Monthly Archives: September 2017

Harvard study strengthens link between breast cancer risk and light exposure at night

Harvard study strengthens link between breast cancer risk and light exposure at night

August 18, 2017 7.36pm SAST Updated August 21, 2017 6.16pm SAST

A new study from Harvard has found greater risk of breast cancer in women who live in neighborhoods that have higher levels of outdoor light during the night.

The findings are based on the Nurses’ Health Study (NHS), which has for decades been advancing our understanding of risks to women’s health.

For this study, epidemiologist Peter James and colleagues followed nurses in the NHS for breast cancer occurrence from 1989 to 2013. The home of each of 109,672 nurses was geocoded, and the average light level in the immediate neighborhood at night was estimated from satellite images taken by the Defense Meteorological Satellite Program. These estimates were updated over the 15-year follow-up period. By 2013, a total of 3,549 new cases of breast cancer had been diagnosed, about what’s expected among this number of women.

The study found a direct relationship between a woman’s neighborhood nighttime light level before diagnosis and her later risk of developing breast cancer: The higher the light level, the higher the risk. These findings held even when taking into account many other factors that may also affect risk such as age, number of children, weight, use of hormone medications and a long list of additional potential confounders.

Of importance if confirmed in more studies, the relationship was strongest in young women diagnosed before menopause. James also conducted many further subgroup analyses after the primary objective of the study had been verified; these subgroup findings may or not be seen in future studies. Two that stood out are that the association was confined to current and former smokers, and nurses with a history of night work.

The study is significant because it adds a strong piece of evidence to the growing body of studies supporting the idea that excessive electric light exposure at night increases a woman’s risk of breast cancer.

Why was the study done?

The idea that electric light at night (LAN) might explain a portion of the breast cancer pandemic dates back to 1987. It was pretty far-fetched at the time because light doesn’t seem toxic in any way that could cause cancer. It can’t break chemical bonds and damage DNA, and it’s not a hormone like estrogen, which, in excess, can cause changes in the breast that can lead to cancer. Light is, by definition, the visible part of the electromagnetic spectrum, and so it does not include X-rays or even ultraviolet radiation, which can burn skin.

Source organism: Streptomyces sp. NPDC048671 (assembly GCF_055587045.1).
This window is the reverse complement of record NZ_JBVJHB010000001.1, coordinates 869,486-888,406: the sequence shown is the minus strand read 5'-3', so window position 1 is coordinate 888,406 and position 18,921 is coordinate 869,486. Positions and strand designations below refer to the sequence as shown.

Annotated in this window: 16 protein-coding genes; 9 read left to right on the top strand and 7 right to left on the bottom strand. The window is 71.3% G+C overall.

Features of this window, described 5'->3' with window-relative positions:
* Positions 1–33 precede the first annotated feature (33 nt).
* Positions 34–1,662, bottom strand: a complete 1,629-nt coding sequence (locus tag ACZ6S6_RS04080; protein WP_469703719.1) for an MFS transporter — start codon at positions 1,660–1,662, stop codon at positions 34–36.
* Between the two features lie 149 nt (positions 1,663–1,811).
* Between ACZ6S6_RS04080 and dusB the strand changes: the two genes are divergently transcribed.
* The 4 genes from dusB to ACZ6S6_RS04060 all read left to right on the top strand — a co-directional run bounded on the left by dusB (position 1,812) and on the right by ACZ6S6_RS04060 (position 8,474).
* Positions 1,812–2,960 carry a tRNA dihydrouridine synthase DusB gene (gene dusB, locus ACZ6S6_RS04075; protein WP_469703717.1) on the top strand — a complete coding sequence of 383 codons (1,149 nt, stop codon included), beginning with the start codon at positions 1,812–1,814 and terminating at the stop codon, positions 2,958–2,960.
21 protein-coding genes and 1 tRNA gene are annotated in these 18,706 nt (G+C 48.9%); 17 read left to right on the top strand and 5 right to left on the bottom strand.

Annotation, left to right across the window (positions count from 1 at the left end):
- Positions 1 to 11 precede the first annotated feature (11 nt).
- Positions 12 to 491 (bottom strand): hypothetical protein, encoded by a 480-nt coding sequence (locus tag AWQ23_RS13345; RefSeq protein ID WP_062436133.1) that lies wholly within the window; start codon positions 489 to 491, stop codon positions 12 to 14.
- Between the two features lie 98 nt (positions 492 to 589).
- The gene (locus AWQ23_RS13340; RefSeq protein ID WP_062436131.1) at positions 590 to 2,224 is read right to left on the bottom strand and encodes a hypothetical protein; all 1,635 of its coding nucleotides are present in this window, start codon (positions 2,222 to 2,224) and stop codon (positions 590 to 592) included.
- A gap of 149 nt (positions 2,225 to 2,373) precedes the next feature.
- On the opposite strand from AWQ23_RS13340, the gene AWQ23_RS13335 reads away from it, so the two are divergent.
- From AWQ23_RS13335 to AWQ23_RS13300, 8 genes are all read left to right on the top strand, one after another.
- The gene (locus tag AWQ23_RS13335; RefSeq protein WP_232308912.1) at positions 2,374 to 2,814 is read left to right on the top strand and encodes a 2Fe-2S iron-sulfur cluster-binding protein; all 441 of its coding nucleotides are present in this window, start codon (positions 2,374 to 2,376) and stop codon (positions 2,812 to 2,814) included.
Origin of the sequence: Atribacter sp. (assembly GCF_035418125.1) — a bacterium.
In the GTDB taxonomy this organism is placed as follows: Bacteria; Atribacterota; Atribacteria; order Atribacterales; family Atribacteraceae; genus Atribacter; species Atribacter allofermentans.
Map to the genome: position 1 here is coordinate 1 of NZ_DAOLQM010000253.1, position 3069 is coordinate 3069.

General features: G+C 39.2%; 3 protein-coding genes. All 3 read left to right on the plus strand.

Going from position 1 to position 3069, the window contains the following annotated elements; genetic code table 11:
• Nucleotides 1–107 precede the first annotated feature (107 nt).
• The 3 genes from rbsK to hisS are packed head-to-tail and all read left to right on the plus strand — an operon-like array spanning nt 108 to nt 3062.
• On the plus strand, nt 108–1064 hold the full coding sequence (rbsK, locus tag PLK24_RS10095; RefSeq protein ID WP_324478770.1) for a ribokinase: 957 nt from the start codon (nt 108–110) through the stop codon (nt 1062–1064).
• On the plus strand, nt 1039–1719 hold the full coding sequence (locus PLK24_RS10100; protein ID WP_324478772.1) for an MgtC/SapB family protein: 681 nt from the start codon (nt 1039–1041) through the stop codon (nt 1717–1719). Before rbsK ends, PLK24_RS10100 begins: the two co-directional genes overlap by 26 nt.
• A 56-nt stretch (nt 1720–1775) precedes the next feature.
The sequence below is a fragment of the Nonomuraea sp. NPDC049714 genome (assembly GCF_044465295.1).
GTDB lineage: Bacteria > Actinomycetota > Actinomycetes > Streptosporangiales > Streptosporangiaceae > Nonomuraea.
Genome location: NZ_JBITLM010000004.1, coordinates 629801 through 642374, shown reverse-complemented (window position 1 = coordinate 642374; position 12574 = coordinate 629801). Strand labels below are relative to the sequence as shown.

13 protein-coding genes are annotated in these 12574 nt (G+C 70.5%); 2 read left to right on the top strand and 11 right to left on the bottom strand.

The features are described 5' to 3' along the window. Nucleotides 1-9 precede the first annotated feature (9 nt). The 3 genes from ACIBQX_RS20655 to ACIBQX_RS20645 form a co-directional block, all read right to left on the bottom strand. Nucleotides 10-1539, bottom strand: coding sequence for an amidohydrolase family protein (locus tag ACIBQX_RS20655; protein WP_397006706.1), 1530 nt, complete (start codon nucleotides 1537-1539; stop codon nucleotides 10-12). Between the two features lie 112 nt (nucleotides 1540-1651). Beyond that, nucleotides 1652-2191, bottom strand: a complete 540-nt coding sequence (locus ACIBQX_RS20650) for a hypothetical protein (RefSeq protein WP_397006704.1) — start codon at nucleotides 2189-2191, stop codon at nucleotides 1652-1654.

Light is an exposure that challenges the conventional definition of a toxic substance. If a little asbestos is bad for you, more is certainly worse. The same holds for ionizing radiation (like X-rays), dioxin and lead.

The difference is that the effects of exposure to light on human health depend crucially on timing. Over millions of years, we have evolved with a daily cycle of about 12 hours of bright light (the sun) and about 12 hours of dark. So during the day, our body expects light, whereas during the night it expects dark. There is a deep biology to this, and electric light is throwing it out of kilter.

One perplexing possible consequence of this light exposure is an increased risk of breast cancer in women. Researchers, including me, have been exploring this possible link in part because breast cancer has no single known major cause. This is unlike many of the other common cancers such as lung, liver, cervix and stomach, for which a major cause has been identified for each; these major causes are, respectively, smoking, hepatitis viruses, human papilloma virus and the bacterium Helicobacter pylori.


But how could the nighttime light level outside a woman’s home in her neighborhood affect her risk of breast cancer?

The rationale for studying the outside light level is the assumption that communities that shine brightly to a satellite at night are composed of people who in general are bathed in LAN: They have greater exposure in their home, outside on the street, and for evening entertainment in the city. So, the satellite data are thought to be a surrogate, or a proxy, for this actual LAN exposure to each woman, particularly in the evening before sleep.

Blue light is more likely to delay the body’s transition to nighttime physiology and the natural rise in melatonin, which has been shown in rats to have a strong anti-cancer effect. Shutterstock